Getting around Netherlands: Transportation Tips
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Getting around the Netherlands is rarely a problem: it’s a small country, and the longest journey you’re ever likely to make – say from Amsterdam to Maastricht – takes under three hours by train or car. Furthermore, the public transport system is exemplary, a fully integrated network of trains and buses that brings even the smallest of villages within easy reach, and at very reasonable prices too. Train and bus stations are almost always next door to each other, and several of the larger cities also have a tram network.
The best way of travelling around the Netherlands is by train. The system – one of the best in Europe – is largely, though not exclusively, operated by Nederlandse Spoorwegen (NS; Dutch Railways; w ns.nl). NS trains are fast, mostly modern, frequent and very punctual; fares are relatively low; and the network of lines comprehensive. NS domestic services come in two types: the speedy Intercity for city-to-city connections; and the Stoptrein, (or Sprinter), which operates on local routes and stops pretty much everywhere.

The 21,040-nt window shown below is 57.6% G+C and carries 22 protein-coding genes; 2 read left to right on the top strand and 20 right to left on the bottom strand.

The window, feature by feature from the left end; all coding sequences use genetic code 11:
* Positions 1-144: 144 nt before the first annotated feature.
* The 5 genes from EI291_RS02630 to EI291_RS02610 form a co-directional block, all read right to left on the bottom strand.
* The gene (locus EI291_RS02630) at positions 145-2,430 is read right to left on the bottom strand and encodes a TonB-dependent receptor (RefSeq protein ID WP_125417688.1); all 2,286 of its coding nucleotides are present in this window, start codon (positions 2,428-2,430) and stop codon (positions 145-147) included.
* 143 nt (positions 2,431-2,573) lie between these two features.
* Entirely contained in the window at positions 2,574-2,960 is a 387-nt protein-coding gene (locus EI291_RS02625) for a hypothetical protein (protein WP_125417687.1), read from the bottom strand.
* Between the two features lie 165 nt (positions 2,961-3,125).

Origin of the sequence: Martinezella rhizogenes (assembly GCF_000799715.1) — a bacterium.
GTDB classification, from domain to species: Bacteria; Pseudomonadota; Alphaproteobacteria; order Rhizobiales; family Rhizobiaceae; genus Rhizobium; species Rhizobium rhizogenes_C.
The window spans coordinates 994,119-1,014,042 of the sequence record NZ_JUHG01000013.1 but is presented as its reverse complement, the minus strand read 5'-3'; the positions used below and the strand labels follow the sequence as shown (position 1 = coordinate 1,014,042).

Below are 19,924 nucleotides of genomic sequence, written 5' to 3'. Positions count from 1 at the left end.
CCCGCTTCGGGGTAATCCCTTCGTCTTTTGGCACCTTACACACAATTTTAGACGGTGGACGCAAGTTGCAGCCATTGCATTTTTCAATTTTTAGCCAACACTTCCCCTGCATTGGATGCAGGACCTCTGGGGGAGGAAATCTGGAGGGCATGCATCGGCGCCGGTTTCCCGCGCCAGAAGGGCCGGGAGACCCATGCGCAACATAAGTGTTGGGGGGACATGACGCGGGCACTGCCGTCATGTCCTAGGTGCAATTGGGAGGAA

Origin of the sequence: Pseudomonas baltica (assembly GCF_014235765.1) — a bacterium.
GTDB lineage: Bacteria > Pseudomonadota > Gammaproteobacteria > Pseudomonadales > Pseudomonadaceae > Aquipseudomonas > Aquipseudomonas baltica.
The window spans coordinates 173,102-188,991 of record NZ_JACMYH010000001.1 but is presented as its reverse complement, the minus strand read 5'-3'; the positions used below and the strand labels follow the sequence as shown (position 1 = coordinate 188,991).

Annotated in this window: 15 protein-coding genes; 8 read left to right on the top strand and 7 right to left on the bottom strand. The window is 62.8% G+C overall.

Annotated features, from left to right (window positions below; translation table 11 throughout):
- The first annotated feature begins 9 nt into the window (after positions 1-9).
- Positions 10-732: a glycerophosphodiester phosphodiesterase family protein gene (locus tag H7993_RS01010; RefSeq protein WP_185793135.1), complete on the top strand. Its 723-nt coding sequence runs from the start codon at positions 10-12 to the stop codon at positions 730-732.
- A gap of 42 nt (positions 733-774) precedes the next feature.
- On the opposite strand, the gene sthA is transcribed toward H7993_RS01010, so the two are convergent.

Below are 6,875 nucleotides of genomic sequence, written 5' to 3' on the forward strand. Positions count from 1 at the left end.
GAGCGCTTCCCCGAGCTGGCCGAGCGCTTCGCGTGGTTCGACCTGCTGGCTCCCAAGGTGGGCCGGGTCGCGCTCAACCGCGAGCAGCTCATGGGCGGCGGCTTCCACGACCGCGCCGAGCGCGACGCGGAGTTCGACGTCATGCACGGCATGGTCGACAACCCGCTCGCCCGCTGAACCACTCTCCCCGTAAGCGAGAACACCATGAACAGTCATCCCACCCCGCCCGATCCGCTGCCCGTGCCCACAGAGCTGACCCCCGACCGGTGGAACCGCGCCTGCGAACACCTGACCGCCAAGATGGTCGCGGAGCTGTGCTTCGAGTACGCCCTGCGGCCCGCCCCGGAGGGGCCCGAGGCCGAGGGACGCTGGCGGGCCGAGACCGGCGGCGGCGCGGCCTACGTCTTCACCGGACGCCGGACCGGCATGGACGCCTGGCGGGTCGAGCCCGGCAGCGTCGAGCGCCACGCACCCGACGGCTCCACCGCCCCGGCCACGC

Several other train companies operate long-distance/international, high-speed services across the Netherlands, principally Fyra (w fyra.com) and Thalys (w thalys.com), whose services connect Amsterdam and Rotterdam, and ICE trains linking Amsterdam with Utrecht and Arnhem. At larger train stations in the Netherlands, there are separate hi-speed train ticket desks (w nshispeed.nl).
Fares and tickets
Ordinary fares are calculated by the kilometre, diminishing proportionately the further you travel: for example, a standard one-way fares from Amsterdam to Maastricht costs €23.20, Rotterdam €13.60 and Leeuwarden €23. For a one-way ticket, ask for an enkele reis; a return trip is a retour. Same-day return tickets (dagretour) can knock between ten and forty percent off the price of two one-way tickets for the same journey, but returns are normally double the price of one-way tickets. First-class fares cost about eighty percent on top of the regular fare.
With any ticket, you’re free to stop off anywhere en route and continue your journey later that day, but you’re not allowed to backtrack. Timetables are online and mounds of information on special deals and discounts are available at all major train stations. Note that you are not allowed to buy a ticket on the train – travel without a ticket and you will be fined on the spot (€35).
NS offers a variety of discount tickets and deals, perhaps the most useful of which is the Dagkaart (Day Travel Card) for unlimited travel on any train in the system and costing just €47 in second-class; first-class is €80. There’s also the Weekendretour (Weekend Return), which costs the same as a day return, but you can spread your outward and return journeys over a weekend from Friday (7pm+) to Monday (4am) with an added day thrown in when there is a public holiday. A third possibility is the family-orientated Railrunner, which charges just €2.50 per journey for up to three children aged 4–11 travelling with an adult. Note also that the OV-Chipkaart can be used on the NS network. For further information on deals and discounts, consult w ns.nl.